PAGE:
DURHAM, N.C . -- Maryland coach Gary Williams barked at the officials, junior guard D.J. Strawberry scowled and senior guard Chris McCray shook his head, seemingly both in disbelief and frustration.
None of it helped.
No. 23 Maryland's offense unraveled like a roll of toilet paper last night, as the Terps turned the ball over to No. 1 Duke 29 times en route to a 76-52 beating before a packed crowd of 9,314 that rocked a stuffy and deafening Cameron Indoor Stadium.
The one thing the Terps had last season, despitemissing the NCAA tournament for the first time in 12 seasons, was two victories against Duke, including one here when the Blue Devils were ranked No. 2.
Point guard John Gilchrist, who left school early to pursue his professional career, was gone last night, but essentially the same team took the court.
Maryland had won the past three meetings with Duke and five of the past eight. From the onset of the game, though, another upset seemed remote as the Blue Devils built a 23-point halftime lead.
The loss came on the heels of an unexpected defeat at Miami on Saturday and dropped the Terps to 11-4 overall and 1-2 in the Atlantic Coast Conference.
It seemed as if anything that could go wrong for Maryland did. At the 10:49 mark of the second half, Ekene Ibekwe was called for a technical foul when he got tangled in a scrum on the floor after McCray dived for a loose ball.
Duke senior J.J. Redick, the best free-throwshooter in NCAA history with a .928 career percentage, went to the line andmade both of his shots, giving the Blue Devils a 56-37 lead.
That didn't stop Redick, who finished with a game-high 27 points, from driving in late in the game for an uncharacteristic dunk. Shelden Williams added to the Terps' misery with 19 points, 11 rebounds and a career-high 10 blocks for the Blue Devils (15-0, 3-0).
It was Williams' first career triple double.
McCray scored 12 points to lead Maryland.
There was just a smattering of red mixed among the Blue Devils' crowd, and at the center of them all was themother of sophomore forward James Gist, proudly wearing his No. 15 jersey and waving a Maryland flag. She was unfazed by the chants of "Mama's boy."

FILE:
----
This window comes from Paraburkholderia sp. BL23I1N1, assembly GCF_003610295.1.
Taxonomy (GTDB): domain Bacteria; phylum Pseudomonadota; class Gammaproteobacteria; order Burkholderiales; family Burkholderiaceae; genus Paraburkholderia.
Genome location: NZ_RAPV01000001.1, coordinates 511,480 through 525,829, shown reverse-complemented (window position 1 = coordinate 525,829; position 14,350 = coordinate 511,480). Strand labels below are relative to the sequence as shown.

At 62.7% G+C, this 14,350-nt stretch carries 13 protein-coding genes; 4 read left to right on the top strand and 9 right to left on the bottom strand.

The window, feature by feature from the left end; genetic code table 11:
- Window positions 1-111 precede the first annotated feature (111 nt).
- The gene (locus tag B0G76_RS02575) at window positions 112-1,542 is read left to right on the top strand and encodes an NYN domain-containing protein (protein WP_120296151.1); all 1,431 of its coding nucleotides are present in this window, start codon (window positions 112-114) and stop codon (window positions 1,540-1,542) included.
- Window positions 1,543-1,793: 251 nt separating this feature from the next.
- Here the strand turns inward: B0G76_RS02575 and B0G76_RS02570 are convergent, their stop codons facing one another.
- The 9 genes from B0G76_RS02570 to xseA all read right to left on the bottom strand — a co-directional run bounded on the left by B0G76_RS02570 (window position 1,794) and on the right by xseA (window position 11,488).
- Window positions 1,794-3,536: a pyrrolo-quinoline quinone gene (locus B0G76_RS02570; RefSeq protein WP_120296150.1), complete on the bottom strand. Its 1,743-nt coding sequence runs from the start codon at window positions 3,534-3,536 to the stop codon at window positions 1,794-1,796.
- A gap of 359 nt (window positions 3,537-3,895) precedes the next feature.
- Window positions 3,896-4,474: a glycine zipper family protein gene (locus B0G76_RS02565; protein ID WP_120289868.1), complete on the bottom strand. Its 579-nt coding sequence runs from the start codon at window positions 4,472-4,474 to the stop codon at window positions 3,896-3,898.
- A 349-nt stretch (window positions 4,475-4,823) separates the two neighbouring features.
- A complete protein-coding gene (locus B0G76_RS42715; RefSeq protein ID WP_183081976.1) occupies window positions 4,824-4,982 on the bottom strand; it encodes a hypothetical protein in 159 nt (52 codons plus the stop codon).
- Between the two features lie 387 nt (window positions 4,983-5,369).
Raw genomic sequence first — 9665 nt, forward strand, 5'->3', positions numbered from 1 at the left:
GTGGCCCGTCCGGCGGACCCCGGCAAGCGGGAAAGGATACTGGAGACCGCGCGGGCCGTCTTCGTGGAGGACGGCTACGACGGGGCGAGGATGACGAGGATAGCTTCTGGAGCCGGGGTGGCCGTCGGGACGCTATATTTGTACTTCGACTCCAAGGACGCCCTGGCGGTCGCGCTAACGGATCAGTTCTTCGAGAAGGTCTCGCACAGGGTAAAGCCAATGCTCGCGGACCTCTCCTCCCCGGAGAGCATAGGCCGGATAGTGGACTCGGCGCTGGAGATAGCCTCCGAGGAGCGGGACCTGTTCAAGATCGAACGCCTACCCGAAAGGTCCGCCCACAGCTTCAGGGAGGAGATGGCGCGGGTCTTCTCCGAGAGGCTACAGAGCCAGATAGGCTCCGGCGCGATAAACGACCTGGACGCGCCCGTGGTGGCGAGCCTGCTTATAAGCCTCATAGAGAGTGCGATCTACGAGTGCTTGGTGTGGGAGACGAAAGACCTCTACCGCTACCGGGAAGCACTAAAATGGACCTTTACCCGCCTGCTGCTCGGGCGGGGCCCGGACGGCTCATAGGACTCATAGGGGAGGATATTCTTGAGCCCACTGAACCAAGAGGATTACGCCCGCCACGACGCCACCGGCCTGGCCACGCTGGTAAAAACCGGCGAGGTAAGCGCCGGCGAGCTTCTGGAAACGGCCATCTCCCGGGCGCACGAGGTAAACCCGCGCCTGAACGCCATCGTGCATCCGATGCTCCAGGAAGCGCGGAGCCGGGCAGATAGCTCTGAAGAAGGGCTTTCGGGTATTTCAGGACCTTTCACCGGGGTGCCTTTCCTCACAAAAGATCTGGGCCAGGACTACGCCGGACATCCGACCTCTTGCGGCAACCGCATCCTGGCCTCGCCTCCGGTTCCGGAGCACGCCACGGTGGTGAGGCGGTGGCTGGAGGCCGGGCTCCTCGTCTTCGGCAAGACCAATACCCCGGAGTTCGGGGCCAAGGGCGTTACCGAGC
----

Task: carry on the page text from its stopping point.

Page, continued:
Gist smiled at it as he went to the line and missed a free throw with about five minutes remaining.
While a freshman point guard with an injured finger was running the Blue Devils' offense, Gary Williamswas trying all three of his point guards. Strawberry started the game but was erratic, and at one point ran the entire perimeter before he passed the ball. Junior-college transfer Parrish Brown got his shot, as did senior Sterling Ledbetter.
The Terps seemed to turn the ball over on every first-half possession, and the shots they managed to take either ricocheted off the rim or were batted away by Shelden Williams, who had four blocks in the first half.
Maryland shot 28.6 percent in the f irst half (8-for-28) and turned the ball over 18 times, with Duke scoring 22 points off Terps mishaps.
It wasn't even as if Redick, the ACC's leading scorer with an average of 25.8 points a game, was having a career day. He shot 5-for-13 from the field in the first half and was instead working the ball inside toWilliams,who more often than not was waiting under the basket for uncontested shots.
But Redick's three-point shot with 2:22 remaining in the first half put Duke ahead 39-20. The Blue Devils went to the locker room with a comfortable 45-22 lead.
Duke started the game with a 7-0 run-the second consecutive game in which the Terps have fallen behind by at least that many points - and easily widened the gap.
The Blue Devils used a 12-3 run to take a 26-11 lead with 10 minutes remaining. Maryland went about nine minutes with only one field goal. After senior forward Nik Caner-Medley made a basket at the 15:55 mark, junior guard Mike Jones' three-pointer was the only other score for Maryland until Ibekwe made a basket with 7:16 remaining.
No Maryland players scored more than six points in the first 20 minutes, as the Terps were held to a season-low22 first-half points.
WAKE FOREST@NO. 23 MARYLAND
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